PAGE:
Gregg Rosenthal will watch every snap that that the five NFL rookie starting quarterback take this year and rank them based on their performance that week. It's a tough job, but someone has to do it.
Quarterbacking looked too easy for our five rookie starters in Week 2. Things got back tougher this week, especially for the quarterbacks not drafted in the top. Remember: These rankings are for this week's performance only.
1. Andrew Luck
I thought the Week 3 loss to the Jacksonville Jaguars was Luck's strongest start to date. It was his most accurate game, although he has a strange tendency to miss by a lot when he misses. Luck was terrific on third down, largely because of his feet. He's so effective running. All four of his runs went for first downs, totaling 50 yards. Two of them came on third-and-long. He bails out his offensive line plenty, although protection was better in this game overall.
Luck is fighting uphill, expecting Donnie Avery and T.Y. Hilton to run precise routes. Indianapolis Colts receivers dropped at least five passes in this game. Jaguars linebacker Paul Posluszny fooled Luck a few times. The deep ball has not been Luck's strength yet.
If not for a missed Adam Vinatieri chip shot and very conservative end-game playcalling, Luck should have his second win. He's in the top 10 in the league in yards touchdowns, sack percentage, and yards per completion. He makes his teammates better already. We give Luck a slight edge again this week over ...
It's hard to know where the bad protection ended and RG3's tough first half began, but the Washington Redskins could not get anything going before halftime against the Cincinnati Bengals. Sometimes he held the ball too long, usually he had no chance.
Griffin continues to take a pounding. He rushed the ball 12 times and was officially "hit" 13 more by the Bengals' defense. It's hard to imagine the option remaining such a big part of the Redskins' offense. He can't keep up that pace all year and sometimes needs to find ways to get rid of the ball faster or avoid hits when running.
The velocity of his passes and his quick release are elite traits. He was accurate in this game from the pocket and mostly made good decisions. The losee wasn't on him.
ATL's supplemental draft expert/Dolphins homer Henry Hodgson talked up Tannehill's performance to me as poised. I didn't see it. There's a strong case to be made this overtime loss to the New York Jets was Tannehill's worst individual game.
The Jets got absolutely no pressure on Tannehill, even when they sent extra rushers. Tannehill was just inaccurate for most of the game. I chart "bad passes" and Tannehill had the second-worst percentage in this game of any rookie quarterback performance this year. He just isn't that comfortable when throwing from the pocket and often leaves before pressure arrives. Miami is at its best running.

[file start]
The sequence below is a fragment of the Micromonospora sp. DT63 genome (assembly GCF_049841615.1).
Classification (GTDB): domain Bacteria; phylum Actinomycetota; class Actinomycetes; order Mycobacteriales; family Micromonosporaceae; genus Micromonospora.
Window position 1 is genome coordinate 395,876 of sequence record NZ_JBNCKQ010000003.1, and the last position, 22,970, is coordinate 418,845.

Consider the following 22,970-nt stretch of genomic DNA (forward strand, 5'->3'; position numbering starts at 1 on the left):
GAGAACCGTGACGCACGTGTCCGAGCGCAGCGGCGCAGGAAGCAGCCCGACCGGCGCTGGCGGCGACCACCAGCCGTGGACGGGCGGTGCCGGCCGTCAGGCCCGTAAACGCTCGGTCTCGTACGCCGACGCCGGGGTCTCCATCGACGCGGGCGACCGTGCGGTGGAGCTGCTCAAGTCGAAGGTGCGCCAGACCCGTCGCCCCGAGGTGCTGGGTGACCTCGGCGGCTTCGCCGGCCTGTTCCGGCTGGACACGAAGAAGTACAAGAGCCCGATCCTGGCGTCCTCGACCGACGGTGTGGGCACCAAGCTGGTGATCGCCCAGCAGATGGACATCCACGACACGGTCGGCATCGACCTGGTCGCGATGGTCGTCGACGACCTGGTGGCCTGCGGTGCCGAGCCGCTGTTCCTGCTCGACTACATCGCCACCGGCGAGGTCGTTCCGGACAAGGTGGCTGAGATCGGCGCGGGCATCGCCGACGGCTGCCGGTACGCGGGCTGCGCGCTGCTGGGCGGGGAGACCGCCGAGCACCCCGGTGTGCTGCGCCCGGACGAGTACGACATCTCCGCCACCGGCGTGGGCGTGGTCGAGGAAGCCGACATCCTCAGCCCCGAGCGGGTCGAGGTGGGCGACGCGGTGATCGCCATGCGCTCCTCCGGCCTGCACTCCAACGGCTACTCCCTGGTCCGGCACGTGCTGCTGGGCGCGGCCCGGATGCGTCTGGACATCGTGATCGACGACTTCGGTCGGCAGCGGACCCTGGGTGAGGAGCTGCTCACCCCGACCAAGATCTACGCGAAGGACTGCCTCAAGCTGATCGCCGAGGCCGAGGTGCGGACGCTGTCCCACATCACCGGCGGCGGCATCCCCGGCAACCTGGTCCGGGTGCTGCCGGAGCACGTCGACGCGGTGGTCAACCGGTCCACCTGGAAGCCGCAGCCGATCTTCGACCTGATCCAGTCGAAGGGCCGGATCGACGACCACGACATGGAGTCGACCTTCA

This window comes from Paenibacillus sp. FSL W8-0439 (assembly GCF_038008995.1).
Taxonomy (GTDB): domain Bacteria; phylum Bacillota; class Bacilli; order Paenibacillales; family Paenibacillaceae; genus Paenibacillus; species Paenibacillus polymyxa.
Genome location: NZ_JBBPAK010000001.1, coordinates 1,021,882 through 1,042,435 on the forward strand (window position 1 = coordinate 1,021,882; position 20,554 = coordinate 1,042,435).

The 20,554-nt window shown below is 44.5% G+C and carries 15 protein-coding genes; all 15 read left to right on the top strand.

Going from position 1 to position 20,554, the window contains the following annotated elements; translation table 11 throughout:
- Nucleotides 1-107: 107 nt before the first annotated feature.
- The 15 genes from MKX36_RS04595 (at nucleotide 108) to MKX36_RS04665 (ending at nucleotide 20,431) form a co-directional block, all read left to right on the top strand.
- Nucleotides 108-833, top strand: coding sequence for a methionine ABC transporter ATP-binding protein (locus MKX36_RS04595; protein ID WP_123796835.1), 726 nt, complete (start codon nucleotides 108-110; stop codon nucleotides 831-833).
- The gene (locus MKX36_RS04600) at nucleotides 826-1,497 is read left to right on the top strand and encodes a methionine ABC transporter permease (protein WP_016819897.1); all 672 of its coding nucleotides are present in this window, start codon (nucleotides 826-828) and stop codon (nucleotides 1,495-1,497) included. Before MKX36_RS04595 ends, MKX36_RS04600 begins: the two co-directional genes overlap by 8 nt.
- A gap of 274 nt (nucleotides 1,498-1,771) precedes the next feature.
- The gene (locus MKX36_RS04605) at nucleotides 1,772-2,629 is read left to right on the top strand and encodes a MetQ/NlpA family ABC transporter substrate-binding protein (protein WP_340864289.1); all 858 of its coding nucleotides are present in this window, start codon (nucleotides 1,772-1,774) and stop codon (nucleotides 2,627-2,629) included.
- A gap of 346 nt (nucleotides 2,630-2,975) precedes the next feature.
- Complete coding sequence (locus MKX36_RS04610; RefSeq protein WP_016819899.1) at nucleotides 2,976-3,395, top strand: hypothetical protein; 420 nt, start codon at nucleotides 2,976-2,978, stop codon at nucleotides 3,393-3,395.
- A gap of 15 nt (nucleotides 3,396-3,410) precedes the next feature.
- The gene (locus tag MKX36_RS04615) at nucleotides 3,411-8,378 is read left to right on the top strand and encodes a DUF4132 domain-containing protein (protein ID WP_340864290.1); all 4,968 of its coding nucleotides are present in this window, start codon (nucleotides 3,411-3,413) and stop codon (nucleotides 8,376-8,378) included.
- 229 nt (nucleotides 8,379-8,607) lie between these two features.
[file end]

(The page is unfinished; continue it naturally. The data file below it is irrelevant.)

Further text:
Tannehill only threw the ball twice in the Dolphins' first 10 snaps from scrimmage. The big arm remains, as does the aggressiveness. Tannehill's best plays were Jets defensive pass interference penalties because he's not afraid to give his receivers a chance to win. But even some of his completions could have gone for more yardage if they were more on target. In fairness to Tannehill, Anthony Armstrong had one of the worst games you'll ever see from a part-time receiver.
Russell Wilson's Hail Mary will go down in history. (Even if he called the wrong play.) It will also erase any questions this week about whether the rookie is ready to lead this team. It seems like very little of the playbook is open to Wilson and he bails running to the right very often. The Seahawks are last in the league in yards per passing attempt on the season. The team is not asking Wilson to do much, but he still has a tendency to pull the ball down too quickly and run.
The Seattle receivers don't help. It's not a good sign that Golden Tate is the team's best option. A shaky penalty wiped out what would have been a game-sealing interception thrown by Wilson on a bad decision.
Wilson has just enough good moments -- like his 22-yard strike to Sidney Rice on the final drive and the play below -- for us to want to see more. But winning games will be tough for Seattle to do each week while getting so little from the passing game.
The final numbers didn't look that bad (237 yards, one score, two picks) for Brandon Weeden, but that's mostly because he threw 46 passes. The bad habits from Week 1 were all there. He was wild with his throws. He was slow to make decisions, which made his deep passes late to get to their mark. Cleveland's best plays were usually dump-offs. Weeden should excel at the deep ball, but the Browns missed a number of chances at shot plays.
Weeden is at his best when he's in the shotgun and making quick decisions, just like he did in college. The Browns should tailor their offense more to him because things just don't move fast enough when he drops back from center. His protection was not the problem this time.
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